I’m probably gonna get pilloried for this by some folks, but I don’t care much for Spike Lee. Yeah, he’s talented and a pioneer and Do The Right Thing rightly deserves the praise it’s accorded. But the quality of his work varies too wildly, there’s a weird misogynistic streak in many of his films, and he’s way too hamfisted a lot of the time. (His endings are particularly egregious.)
That last bit is especially true of Bamboozled. Up until the inexecrable Crash and 2007’s putrid Angelina Jolie vehicle* Wanted, it was almost certainly the most supremely shitty movie I’d ever paid money to see.**
There are a lot of reasons that movie didn’t work — yes, Damon Wayans does speak that way for the entire film — but Bamboozled‘s most insurmountable shortcoming was its central device: the director’s employment of blackface. This is a lazy move, and sort of like comparing a political opponent’s policy prescriptions to Nazism; useful in getting the people already on your side to whoop and amen, but toxic to any discourse with the unconvinced. What Spike was trying to say (I think?) is that black folks play a major role in dehumanizing media portrayals of black life/lives. Fine. That’s a little simplistic and broad, but okay. That idea could be a jumping-off point for an interesting conversation. But Spike, as always, prefers to kill his ants with sledgehammers, and so we get a media critique featuring black tap dancers in blackface before rabid fans who are also in blackface and an oleaginous white TV exec who enjoys emasculating his black underlings. (Also, people feel guilty and get shot at the end.)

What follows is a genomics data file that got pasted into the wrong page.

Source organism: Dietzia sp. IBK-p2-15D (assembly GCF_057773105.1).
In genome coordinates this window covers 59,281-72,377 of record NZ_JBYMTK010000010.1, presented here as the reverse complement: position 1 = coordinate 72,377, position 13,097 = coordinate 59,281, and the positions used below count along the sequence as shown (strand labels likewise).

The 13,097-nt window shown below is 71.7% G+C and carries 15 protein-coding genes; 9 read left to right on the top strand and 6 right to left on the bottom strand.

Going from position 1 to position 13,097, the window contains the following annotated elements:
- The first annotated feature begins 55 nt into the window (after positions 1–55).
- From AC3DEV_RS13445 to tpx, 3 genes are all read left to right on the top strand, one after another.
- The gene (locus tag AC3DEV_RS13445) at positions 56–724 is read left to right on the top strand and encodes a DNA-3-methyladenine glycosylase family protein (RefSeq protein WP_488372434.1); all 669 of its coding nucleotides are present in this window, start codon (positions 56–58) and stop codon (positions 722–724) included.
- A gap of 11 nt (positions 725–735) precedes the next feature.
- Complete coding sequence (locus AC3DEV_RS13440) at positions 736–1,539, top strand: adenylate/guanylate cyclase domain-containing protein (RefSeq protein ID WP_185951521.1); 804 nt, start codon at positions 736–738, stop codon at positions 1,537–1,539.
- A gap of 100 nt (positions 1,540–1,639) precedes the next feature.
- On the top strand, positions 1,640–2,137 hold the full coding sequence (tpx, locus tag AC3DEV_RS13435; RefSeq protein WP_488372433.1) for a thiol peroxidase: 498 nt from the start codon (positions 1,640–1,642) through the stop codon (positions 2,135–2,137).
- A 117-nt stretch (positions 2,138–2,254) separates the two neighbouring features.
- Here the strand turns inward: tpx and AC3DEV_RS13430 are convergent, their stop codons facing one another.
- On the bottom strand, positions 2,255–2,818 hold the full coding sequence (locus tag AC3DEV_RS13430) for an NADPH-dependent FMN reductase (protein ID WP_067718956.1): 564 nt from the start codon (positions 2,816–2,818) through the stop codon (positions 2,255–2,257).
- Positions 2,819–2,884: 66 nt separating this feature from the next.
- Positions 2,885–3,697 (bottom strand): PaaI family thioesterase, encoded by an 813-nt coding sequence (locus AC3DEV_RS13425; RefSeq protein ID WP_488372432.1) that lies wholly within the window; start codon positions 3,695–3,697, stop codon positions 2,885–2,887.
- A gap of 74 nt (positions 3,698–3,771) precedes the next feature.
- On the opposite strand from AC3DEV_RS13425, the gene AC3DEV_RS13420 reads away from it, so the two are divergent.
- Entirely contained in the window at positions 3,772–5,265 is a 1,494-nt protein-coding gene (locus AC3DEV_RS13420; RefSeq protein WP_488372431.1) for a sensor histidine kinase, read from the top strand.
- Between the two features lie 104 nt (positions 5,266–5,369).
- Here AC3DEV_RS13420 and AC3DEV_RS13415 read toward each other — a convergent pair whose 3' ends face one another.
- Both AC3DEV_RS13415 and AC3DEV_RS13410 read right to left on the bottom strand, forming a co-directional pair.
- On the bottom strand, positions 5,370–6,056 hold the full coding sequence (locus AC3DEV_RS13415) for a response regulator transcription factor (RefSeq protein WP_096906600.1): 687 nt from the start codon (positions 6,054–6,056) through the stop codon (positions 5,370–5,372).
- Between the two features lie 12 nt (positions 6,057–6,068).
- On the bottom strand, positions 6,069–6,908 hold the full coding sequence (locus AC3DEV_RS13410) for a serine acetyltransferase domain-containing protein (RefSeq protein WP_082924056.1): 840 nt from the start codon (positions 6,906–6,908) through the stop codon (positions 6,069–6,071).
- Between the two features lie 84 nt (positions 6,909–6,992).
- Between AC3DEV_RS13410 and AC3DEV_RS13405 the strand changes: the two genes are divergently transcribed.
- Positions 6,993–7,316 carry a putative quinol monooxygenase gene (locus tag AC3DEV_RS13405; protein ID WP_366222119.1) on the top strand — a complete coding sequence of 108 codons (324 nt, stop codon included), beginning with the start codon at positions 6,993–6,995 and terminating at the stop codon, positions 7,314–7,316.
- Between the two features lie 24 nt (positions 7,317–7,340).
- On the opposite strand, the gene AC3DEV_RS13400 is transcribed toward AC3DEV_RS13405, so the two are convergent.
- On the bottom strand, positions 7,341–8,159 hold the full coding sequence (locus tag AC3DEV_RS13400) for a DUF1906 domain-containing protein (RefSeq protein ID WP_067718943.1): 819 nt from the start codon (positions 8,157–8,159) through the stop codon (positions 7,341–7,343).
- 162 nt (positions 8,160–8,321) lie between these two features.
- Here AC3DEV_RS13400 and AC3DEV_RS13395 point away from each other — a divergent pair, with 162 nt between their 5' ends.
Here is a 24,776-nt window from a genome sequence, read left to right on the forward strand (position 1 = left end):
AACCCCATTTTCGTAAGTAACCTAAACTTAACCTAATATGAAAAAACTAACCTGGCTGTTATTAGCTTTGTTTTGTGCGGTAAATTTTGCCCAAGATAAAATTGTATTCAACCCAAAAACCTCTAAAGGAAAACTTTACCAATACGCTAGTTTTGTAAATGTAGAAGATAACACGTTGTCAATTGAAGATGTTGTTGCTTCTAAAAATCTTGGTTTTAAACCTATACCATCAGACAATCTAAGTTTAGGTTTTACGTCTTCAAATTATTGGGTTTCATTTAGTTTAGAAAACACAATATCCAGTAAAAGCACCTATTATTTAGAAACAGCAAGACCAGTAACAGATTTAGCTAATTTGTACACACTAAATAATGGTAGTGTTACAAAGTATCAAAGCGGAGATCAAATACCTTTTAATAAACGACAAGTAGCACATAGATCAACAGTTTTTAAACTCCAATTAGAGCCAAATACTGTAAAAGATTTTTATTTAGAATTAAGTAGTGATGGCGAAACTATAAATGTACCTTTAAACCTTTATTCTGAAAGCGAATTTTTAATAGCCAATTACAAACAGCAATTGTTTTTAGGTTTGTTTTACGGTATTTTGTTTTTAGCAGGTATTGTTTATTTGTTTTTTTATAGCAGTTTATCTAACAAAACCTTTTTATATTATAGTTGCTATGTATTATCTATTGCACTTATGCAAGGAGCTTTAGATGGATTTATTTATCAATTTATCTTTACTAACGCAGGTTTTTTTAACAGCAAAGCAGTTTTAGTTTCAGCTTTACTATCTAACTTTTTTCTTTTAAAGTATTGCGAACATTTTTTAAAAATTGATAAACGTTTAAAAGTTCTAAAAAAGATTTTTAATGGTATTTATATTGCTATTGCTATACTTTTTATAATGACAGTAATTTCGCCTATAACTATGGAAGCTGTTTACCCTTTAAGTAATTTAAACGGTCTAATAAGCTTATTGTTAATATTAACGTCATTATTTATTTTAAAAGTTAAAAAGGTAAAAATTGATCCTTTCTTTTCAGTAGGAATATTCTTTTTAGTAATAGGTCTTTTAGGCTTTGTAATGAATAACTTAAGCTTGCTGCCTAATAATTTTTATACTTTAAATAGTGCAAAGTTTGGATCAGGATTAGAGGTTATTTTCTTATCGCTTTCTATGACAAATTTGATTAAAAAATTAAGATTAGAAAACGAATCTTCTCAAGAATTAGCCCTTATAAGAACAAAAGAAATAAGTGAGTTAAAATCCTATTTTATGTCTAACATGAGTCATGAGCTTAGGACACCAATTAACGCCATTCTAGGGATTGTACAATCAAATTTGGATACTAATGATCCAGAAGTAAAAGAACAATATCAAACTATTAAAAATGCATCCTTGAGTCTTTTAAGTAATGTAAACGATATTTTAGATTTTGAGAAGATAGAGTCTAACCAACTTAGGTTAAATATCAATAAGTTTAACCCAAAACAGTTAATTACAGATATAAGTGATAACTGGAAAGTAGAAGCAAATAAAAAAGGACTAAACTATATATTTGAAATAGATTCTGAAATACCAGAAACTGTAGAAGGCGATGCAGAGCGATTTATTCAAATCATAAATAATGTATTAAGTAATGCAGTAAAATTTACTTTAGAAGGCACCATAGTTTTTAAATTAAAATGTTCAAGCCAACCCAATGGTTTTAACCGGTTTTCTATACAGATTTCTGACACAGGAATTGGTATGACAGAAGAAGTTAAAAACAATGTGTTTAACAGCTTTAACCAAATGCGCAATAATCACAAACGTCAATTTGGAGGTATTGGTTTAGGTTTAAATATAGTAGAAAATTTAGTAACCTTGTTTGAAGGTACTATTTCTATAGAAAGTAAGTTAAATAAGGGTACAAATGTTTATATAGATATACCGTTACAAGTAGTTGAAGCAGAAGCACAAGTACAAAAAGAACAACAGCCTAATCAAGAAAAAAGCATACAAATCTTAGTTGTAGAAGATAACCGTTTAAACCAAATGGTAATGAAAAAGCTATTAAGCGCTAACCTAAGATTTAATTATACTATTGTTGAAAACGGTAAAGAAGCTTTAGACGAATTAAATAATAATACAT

This is too much even for Spike, which makes me think that the near-constant presence of blackface in Bamboozled just sets the movie’s baseline for provocation so absurdly high that the volume on every other dramatic element in it had to be turned up to 10 so as to not be completely drowned out.
Back in May, Spike even put a name to his charges about regressive black imagery: Tyler Perry.
Each artist should be allowed to pursue their artistic endeavors, but I still think there is a lot of stuff out today that is coonery and buffoonery. I know it’s making a lot of money and breaking records, but we can do better. … I am a huge basketball fan, and when I watch the games on TNT, I see these two ads for these two shows (Tyler Perry’s “Meet the Browns” and “House of Payne”), and I am scratching my head. We got a black president, and we going back to Mantan Moreland and Sleep ‘n’ Eat?
This is a charge often leveled at Perry, but any closer examination reveals how ill-fitting that label is — particularly the Making Us Look Bad In Front of White Folks component. Perry has built his name and fortune by largely eschewing white audiences and approval; his fanbase was once exclusively black, and after the success of Diary of a Mad Black Woman, it’s still overwhelmingly so. Perry’s works are broad and bawdy, sure, but they’re also moralistic and emphasize the importance of family. I’m no Perry fan — he shares Spike’s aversion to subtlety and his messaging around gender is often pretty gross — but the “coon” epithet as it applies to Perry always struck me as less about the racial implications of his oeuvre and more about the perceptions about the role of class in its consumption.